Businesses that enjoy network effects tend to have a much greater capacity to deliver outsized returns. They aren’t especially common, but if you can find them you stand to do extremely well — even if it often feels like you are too late.

At its core, a network effect describes a situation where the value of a product or service increases exponentially as its user base grows. Each new user adds not only to the scale of the network but also to its inherent worth. This self-reinforcing growth cycle can create a formidable competitive advantage, and can be extremely difficult to disrupt.

Some good examples on our local market include REA Group (ASX:REA) and Car Group (ASX:CAR). It’s no surprise that each has performed extremely well and each dominate their respective industries. 

In evaluating the strength and sustainability of a network effect you need to considering factors such as the size and growth trajectory of the user base, the interconnectivity and compatibility of the network, and the presence of lock-in effects that discourage users from switching to competitors.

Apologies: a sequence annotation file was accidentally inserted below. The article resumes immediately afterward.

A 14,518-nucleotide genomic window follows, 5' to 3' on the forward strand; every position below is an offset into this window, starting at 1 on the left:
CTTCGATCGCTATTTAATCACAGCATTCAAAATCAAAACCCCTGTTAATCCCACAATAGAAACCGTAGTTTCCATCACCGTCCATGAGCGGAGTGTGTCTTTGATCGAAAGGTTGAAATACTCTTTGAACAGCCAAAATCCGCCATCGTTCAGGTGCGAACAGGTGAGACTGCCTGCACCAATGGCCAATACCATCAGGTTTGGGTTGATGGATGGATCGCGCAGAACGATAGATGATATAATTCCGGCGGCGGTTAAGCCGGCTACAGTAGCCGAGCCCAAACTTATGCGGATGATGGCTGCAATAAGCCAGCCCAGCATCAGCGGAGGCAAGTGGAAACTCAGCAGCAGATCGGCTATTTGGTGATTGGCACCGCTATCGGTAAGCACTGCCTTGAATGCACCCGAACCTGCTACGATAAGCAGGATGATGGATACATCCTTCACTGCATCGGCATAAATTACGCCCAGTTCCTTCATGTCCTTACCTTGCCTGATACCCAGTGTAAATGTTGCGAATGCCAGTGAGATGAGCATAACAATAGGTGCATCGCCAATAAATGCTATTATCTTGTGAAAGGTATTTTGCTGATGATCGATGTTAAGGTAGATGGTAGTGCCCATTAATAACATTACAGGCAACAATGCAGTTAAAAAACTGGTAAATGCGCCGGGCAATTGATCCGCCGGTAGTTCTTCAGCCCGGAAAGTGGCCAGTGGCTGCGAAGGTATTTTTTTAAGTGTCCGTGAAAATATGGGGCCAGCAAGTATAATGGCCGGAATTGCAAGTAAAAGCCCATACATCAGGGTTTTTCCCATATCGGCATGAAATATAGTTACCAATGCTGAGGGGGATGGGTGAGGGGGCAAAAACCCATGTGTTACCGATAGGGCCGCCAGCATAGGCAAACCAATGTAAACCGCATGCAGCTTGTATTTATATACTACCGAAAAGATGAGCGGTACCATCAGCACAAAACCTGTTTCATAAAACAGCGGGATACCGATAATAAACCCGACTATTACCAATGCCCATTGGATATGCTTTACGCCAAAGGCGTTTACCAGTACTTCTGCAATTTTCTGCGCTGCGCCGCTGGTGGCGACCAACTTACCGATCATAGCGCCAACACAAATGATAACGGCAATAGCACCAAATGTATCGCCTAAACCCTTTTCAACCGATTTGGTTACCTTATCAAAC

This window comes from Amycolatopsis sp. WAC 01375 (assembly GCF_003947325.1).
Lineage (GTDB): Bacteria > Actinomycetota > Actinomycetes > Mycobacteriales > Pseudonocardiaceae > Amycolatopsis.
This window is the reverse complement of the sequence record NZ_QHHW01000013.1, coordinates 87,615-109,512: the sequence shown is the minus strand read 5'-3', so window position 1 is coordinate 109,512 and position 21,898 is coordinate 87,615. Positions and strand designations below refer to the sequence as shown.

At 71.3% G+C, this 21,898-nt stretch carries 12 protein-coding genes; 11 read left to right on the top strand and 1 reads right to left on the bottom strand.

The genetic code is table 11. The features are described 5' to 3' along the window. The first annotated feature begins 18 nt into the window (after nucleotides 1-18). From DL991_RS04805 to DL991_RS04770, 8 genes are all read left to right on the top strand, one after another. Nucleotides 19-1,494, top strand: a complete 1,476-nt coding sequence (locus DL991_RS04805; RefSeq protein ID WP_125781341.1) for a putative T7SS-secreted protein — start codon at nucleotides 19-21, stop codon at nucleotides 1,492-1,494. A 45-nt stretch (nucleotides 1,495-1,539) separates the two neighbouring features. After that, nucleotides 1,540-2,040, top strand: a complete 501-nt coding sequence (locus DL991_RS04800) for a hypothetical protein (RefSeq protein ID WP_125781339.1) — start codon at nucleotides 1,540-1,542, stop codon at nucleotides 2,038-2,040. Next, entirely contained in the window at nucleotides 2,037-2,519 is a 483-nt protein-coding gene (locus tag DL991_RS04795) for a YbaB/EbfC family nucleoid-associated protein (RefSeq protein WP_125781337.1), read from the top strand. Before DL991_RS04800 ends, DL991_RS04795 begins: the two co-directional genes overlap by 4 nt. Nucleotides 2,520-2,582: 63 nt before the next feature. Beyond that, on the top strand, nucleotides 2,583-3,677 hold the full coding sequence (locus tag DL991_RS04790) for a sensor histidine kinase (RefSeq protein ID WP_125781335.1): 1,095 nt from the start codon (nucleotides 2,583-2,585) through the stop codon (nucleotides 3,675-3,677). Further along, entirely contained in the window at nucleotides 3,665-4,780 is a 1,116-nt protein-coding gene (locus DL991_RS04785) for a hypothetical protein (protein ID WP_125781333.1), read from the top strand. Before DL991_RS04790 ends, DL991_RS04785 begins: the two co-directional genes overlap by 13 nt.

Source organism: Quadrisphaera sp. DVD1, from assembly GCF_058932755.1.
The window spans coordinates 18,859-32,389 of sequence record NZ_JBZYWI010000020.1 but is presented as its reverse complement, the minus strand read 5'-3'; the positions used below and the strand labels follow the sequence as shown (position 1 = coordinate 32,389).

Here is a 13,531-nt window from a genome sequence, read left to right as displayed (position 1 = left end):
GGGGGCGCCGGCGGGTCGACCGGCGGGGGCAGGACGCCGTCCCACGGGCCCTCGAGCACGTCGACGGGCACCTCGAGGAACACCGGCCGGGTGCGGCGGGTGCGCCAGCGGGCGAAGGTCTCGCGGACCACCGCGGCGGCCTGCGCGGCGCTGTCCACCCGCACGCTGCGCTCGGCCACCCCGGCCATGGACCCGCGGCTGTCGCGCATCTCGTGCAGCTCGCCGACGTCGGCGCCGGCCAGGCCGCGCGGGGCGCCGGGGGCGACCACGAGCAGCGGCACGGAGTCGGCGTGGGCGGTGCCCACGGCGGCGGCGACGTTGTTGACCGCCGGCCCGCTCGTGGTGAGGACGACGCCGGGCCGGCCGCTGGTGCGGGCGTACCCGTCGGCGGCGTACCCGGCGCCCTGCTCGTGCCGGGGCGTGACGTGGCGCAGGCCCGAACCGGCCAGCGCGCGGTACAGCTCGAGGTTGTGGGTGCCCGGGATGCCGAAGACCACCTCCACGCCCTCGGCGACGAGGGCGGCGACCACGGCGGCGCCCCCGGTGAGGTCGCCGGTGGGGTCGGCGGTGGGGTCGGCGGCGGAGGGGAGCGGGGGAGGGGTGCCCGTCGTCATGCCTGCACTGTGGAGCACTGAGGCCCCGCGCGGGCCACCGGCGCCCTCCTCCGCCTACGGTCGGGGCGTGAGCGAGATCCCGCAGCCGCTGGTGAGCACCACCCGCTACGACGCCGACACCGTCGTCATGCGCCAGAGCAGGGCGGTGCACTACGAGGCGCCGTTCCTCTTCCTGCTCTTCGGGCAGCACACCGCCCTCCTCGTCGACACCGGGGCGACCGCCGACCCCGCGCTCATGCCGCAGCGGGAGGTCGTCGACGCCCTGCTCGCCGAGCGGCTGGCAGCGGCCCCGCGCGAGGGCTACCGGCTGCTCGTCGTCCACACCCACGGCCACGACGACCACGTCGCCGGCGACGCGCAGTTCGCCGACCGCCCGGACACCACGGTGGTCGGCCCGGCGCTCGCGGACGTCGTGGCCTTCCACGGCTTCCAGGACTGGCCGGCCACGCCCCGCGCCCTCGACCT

For example, Articore Group (ASX:ATG) — which operates RedBubble and was previously listed under that name — seemed to have the potential for a good network effect; many online market places do. Nevertheless it has been a rather poor investment, primarily because there is little to no switching costs, and there’s not much of a scale advantage over similar companies.

Contrast that with, say, Technology One (ASX:TNE) or Xero (ASX:XRO) whose products are extraordinarily sticky, albeit with less obvious network effects.

If you do find a company which ticks all of the boxes, there is still the risk of market saturation and diminishing returns. As a network grows, the incremental value of each new user may decline, limiting the potential for future growth. Yes, the company’s position may remain unchallenged, but if shares are priced for continuing strong growth you can still do rather poorly.

Technological disruptions and emerging competitors can also threaten the sustainability of a network effect, eroding the competitive advantage it once provided. For example, some investors are pointing to the rise of AI as a nascent tech that could disrupt Google’s stranglehold on search. 

Regulatory and legal challenges pose another significant risk. As networks grow in size and influence, they often attract the scrutiny of regulators and face legal challenges related to data privacy, antitrust concerns, and other issues. 

Despite these challenges, the potential rewards of investing in businesses with strong network effects are significant. 

What ASX companies can you think of that fit the bill? Extra points if you can find one that is at an earlier stage of development, and for which the market has yet to grasp the true potential.

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